Rebuilding your life after the earthquake: the story of Duha

© Hasan Belal for the DEC and Action Against Hunger

However, obstacles increased when the earthquake struck. The main challenge was the high level of poverty of the population. “ It is true that before, we already had very little means, but with the earthquake, we became poor. Not just our family, but all families. There are women who have lost their husbands. Today there are many widows. And many children were mutilated. »

The Abulkasem alShabi shelter was originally a school. In the first days, Duha and her four children therefore did not have access to many basic services. There were not enough toilets, not enough showers and no lights, because since the war there had been no electricity in the Hanano district. “ We were 210 families for only five bathrooms without showers. We couldn’t shower for 15 days », says Duha.

One day, organizations came to the shelter and began to intervene. Action Against Hunger technical teams installed new toilets, new running water taps and prefabricated showers. They built toilets and bathrooms until there were enough for everyone. They built three bathrooms on each floor, nine in total. They installed solar panels. “ For us, it was a big step forward. Before that, we were afraid to walk here at night, because the courtyard is very big and very dark. We used our cell phones for lighting. Now, thanks to the solar energy system, we have access to electricity and hot water. It almost seems like life has returned to normal and we have a home again. »

Additionally, the shelter was very busy. The first weeks, 10 to 15 families lived in the same room, without any privacy. Action Against Hunger divided the rooms so that each family had their own space, with lockers and light, which offered some privacy to the displaced individuals and families.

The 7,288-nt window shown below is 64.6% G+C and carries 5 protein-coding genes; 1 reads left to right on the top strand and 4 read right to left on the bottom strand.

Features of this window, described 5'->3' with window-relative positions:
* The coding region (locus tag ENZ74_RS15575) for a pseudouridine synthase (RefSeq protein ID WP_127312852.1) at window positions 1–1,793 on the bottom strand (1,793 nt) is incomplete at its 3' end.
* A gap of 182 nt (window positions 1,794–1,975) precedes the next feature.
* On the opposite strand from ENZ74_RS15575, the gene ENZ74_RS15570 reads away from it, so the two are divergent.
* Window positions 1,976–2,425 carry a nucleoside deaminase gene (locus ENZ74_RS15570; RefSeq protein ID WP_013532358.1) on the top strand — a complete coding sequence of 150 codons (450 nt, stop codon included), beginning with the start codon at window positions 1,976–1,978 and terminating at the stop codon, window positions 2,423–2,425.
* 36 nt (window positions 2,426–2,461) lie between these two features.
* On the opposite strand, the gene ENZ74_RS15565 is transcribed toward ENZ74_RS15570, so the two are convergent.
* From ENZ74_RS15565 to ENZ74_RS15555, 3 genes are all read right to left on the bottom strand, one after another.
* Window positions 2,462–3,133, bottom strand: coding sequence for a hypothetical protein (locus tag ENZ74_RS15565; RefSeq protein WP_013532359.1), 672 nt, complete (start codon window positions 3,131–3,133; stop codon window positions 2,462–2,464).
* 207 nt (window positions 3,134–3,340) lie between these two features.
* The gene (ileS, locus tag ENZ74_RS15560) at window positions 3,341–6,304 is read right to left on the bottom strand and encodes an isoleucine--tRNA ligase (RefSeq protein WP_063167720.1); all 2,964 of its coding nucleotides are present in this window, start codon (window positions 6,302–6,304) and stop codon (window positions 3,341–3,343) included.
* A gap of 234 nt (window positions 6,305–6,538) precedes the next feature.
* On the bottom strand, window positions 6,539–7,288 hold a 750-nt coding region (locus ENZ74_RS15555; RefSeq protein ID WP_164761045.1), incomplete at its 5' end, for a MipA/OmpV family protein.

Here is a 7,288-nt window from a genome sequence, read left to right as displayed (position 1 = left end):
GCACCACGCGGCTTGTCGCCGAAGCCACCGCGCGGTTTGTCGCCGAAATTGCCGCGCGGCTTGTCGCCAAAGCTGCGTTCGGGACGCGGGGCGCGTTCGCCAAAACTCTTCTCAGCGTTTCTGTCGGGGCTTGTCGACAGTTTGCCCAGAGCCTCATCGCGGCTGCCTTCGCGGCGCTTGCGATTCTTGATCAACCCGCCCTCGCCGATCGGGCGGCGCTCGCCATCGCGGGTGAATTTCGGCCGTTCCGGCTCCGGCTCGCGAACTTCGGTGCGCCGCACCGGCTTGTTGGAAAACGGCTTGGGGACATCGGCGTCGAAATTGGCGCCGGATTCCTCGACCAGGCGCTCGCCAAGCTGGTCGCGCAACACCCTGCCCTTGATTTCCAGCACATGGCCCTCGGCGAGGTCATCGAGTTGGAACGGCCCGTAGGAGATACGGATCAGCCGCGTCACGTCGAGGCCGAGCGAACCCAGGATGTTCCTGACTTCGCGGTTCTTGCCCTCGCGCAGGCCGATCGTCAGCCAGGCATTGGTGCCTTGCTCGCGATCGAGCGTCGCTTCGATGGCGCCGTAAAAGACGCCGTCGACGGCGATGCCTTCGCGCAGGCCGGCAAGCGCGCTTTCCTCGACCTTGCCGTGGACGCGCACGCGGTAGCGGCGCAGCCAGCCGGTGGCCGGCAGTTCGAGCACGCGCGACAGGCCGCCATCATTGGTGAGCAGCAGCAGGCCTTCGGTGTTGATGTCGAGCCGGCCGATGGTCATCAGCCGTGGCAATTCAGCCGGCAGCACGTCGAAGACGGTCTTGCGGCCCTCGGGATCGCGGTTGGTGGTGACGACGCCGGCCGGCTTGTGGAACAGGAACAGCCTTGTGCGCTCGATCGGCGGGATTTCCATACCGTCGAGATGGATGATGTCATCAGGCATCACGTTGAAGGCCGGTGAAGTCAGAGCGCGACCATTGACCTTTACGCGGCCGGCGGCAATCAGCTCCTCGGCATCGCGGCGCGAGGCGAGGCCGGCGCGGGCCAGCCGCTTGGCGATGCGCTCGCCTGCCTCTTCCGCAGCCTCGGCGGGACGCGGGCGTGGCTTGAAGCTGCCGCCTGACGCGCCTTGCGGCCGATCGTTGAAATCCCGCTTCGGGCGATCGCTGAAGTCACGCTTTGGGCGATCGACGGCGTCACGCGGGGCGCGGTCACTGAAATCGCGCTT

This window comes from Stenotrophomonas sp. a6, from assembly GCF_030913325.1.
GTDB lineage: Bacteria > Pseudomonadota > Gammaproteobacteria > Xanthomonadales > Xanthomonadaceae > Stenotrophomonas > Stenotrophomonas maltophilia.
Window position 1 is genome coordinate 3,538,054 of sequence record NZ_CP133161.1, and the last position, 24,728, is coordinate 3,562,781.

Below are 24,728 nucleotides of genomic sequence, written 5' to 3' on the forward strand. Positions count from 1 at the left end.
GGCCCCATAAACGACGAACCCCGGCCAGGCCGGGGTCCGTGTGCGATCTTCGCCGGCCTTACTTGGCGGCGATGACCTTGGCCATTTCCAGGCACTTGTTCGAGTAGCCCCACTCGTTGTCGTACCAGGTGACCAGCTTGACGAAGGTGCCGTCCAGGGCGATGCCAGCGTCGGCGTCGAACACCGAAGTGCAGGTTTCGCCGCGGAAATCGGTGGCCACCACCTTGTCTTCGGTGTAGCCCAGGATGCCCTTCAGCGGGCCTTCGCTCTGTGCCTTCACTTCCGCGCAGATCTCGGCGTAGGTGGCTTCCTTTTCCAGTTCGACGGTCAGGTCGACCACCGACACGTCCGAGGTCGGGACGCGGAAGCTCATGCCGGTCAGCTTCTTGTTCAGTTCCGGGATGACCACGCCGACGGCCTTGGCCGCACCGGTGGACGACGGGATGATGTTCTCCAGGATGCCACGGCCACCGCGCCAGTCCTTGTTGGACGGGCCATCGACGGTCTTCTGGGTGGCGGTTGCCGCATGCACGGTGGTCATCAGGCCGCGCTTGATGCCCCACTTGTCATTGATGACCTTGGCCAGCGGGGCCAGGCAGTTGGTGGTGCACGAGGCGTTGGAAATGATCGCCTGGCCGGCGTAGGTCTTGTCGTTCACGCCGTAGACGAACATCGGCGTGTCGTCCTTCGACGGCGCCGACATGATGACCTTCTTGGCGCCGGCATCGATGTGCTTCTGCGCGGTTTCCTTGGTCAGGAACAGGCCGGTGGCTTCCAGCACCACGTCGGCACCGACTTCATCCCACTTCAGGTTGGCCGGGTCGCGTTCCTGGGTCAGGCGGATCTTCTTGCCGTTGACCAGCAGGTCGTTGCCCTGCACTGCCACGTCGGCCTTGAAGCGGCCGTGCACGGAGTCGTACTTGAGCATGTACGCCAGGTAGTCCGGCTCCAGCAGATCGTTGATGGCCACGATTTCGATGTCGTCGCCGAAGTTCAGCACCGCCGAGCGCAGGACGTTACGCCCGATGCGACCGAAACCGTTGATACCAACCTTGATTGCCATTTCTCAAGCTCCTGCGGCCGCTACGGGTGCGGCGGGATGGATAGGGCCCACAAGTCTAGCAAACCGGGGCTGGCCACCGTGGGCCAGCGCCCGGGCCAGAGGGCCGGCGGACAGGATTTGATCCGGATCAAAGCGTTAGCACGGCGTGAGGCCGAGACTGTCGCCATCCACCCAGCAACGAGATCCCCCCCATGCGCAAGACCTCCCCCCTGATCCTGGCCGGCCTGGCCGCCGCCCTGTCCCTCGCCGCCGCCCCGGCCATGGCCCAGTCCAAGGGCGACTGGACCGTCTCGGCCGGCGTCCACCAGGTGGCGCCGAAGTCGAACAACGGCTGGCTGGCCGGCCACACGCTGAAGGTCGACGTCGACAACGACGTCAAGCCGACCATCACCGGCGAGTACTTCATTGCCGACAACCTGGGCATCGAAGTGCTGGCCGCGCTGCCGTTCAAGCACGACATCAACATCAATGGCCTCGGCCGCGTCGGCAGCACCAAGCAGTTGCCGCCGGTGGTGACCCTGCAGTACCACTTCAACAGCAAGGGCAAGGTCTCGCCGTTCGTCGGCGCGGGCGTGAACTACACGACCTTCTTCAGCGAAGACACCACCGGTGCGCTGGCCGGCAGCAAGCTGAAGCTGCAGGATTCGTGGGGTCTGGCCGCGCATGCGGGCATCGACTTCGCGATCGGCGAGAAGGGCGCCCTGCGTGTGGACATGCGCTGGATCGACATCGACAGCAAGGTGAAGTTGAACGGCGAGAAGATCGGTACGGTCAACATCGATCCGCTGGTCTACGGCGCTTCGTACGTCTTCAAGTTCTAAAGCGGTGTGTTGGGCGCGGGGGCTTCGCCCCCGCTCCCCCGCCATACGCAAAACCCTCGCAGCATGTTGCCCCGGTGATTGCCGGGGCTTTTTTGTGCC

© Hasan Belal for the DEC and Action Against Hunger

Duha’s twin sons were preparing for their baccalaureate and entering university when they were forced to abandon their home due to the earthquake. “When we arrived here, there were about 1,200 people. There was a lot of noise. But thank God they both graduated. My son was able to enter chemistry school and my daughter is studying psychology. The results made us smile again, although I also cried a lot remembering their father, who passed away about a year ago. I wish he had been by my side at that time,” she says. When they heard the news, Duha and her children went to the cemetery to tell their father. In Syria, having your baccalaureate is considered very important.

She and her husband worked very hard so that their children could go to college. Their children too, who managed to obtain good grades in very complicated circumstances: first the death of their father, then the earthquake and the displacement. Duha’s son has big ambitions. She says that he is not satisfied with his grade and that he would like to retake his baccalaureate to enter medical school and become a neurologist. This is something that worries him, because it could cost them a lot of money, the situation in schools having greatly worsened during the war. Many teachers have left the country or died. Today, most teachers lack experience.

SY_2023_TEST_Duha_Hasan Belal DEC6-min
© Hasan Belal for the DEC and Action Against Hunger

Now our main problem is that we cannot go home. Our house was destroyed. Soon we will have to leave the shelter, which will have to be used as a school again. I don’t know what we’re going to do. We are supposed to receive between 3 and 4 million Syrian pounds to be able to rent another place. But what will become of us next? » This is the question that Duha and many others are asking themselves about the future that awaits them from the end of November, when the shelter will be evacuated.

The family needs more money than they have to survive. Her children absolutely need food and clothing. The intervention of the organizations was vital at the beginning, when they distributed food, hot meals, sandwiches, etc. But over time, this support has diminished. “ At times the situation gets worse. I can’t even afford to pay for my children’s breakfast. As winter approaches, we also need money for college registrations, transportation, mats and fuel. »

And now ? I don’t really have any expectations anymore. I just hope that we will be able to have our own house soon and that my children will be able to continue their education. Here at the shelter, they cannot study properly. It’s not a real house. » Today, Duha’s priority is finding a home for her family, continuing to move forward and helping her children achieve their goals. “ Seeing them succeed, graduate from college, get married and have children is my greatest goal in life. »

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